Carol Hegel Lang: Peace and tranquility found in garden this summer, bird feeder entertains

Published 9:00 am Saturday, July 22, 2017

Serendipity Gardens by Carol Hegel Lang

Carol Hegel Lang is a green thumb residing in Albert Lea. Her column appears every other week. Email her at

On an early Sunday morning, Roosevelt and I were sitting on the back step enjoying the peace and tranquility of the gardens. It was so still — with only the very tips of the neighbor’s cottonwood tree barely swaying with the slight breeze. Hardly a sound could be heard from traffic and only a few birds were out and singing. You could feel the humidity starting to rise, signaling a warm day ahead of us.

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A wren was scolding Roosevelt as he walked closer to their house, while a mourning dove was enjoying picking at the seeds on the elevated feeder. Soon, another dove sitting on the ridge of the roof was cooing at his mate. Oh, how I enjoyed the break in the silence. A couple of chipping sparrows were scouting the ground under the feeders, while off in the distance the sounds of blue jays could be heard.

As I gazed toward the oval gardens, the eyeliner lilies were almost all in bloom with only a few buds left to open. My, how they outdid themselves this year! Such beauty to highlight the early July gardens in anticipation of the other lilies that would yet bloom. Over the past couple of years, I have been adding more and more lilies in the different varieties to add color to the late June through early August gardens.

The red oak tree we planted a few years ago really has done well and must love the location as it has grown taller. A few of the leaves at the top have started turning red already and will continue their color transformation throughout the summer. You can never have enough trees in the yard, for me to be happy. There is a bur oak that was planted by a squirrel — and is not in a very good location — but I have let it grow to be a reminder of the magnificent one we had to take down some years ago.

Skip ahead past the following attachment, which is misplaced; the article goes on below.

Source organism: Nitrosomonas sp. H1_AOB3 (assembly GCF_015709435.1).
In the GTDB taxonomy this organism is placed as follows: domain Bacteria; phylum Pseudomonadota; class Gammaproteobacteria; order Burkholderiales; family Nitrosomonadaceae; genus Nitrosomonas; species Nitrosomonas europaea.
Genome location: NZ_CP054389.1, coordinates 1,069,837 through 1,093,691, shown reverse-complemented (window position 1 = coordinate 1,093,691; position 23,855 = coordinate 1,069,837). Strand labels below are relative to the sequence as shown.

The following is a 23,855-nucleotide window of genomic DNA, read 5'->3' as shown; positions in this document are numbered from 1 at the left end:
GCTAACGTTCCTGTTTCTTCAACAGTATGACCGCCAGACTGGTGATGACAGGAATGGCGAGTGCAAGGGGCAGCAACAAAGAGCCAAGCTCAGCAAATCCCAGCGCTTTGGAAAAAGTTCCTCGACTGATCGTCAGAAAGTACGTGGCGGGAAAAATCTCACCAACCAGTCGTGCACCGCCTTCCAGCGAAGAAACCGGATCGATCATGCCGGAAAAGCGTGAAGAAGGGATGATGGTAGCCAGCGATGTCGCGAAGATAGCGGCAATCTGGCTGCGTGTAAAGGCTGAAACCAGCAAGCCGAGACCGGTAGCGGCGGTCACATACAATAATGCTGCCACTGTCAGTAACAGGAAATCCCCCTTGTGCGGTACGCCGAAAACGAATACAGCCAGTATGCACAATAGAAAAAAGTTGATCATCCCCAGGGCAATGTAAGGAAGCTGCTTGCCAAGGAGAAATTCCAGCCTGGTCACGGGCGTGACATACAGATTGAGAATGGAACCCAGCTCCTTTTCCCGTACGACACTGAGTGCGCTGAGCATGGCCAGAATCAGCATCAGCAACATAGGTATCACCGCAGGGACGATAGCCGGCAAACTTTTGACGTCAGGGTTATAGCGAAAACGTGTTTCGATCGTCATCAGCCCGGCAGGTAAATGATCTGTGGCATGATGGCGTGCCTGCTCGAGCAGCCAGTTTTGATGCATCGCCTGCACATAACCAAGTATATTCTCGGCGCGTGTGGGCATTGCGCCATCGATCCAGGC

The fragrance of milkweed and snow princess alyssum wafts through the gardens — how I love to smell them. My amber flower carpet roses have been gorgeous this year with so many blooms on them. I didn’t even get to fertilize them this year or add Epsom salt around the bushes but they still performed well.

Roosevelt has wandered back to my side and is sitting in front of the gate, watching the activity of the cats on the south end of the yard. Smudge loves to curl up in the bird feeder and sleep away the day until Roosevelt chases him from his spot. More birds have come to the feeders to see what I am offering them that day. The chickadees flit from branch to branch as they talk back and forth with each other. They make such a lovely sound!

My small fountain is bubbling away and occasionally a bird will fly over and land on it to enjoy a sip of fresh water. Overhead, a jet has left a vapor trail as it streaks across the sky. A few clouds are building to the north now making me wonder if we will have showers later in the day. Hopefully the rain will water the gardens and fill my containers under the downspouts again.

In the cutting garden, zinnias are filled with buds and every day a few more open — adding so much color to this garden. Soon the monarch and swallowtail butterflies will land on the zinnias and sip nectar. It is a wonderful way to spend some free time enjoying all of these beauties as they glide from flower to flower in search of nectar.

The sound of the air conditioner kicking in broke up the peacefulness I have enjoyed on this morning of sitting in the gardens. It is nearly a perfect morning and not a mosquito has been sighted either. How I love this time spent enjoying the beauty God has blessed me with in the gardens.

“The flowering plant is a metaphor, easily observed, for the whole of life. Everything is contained within the bud, which holds all the promise; but the glory of the open flower is beyond all anticipation.” — Linda Funk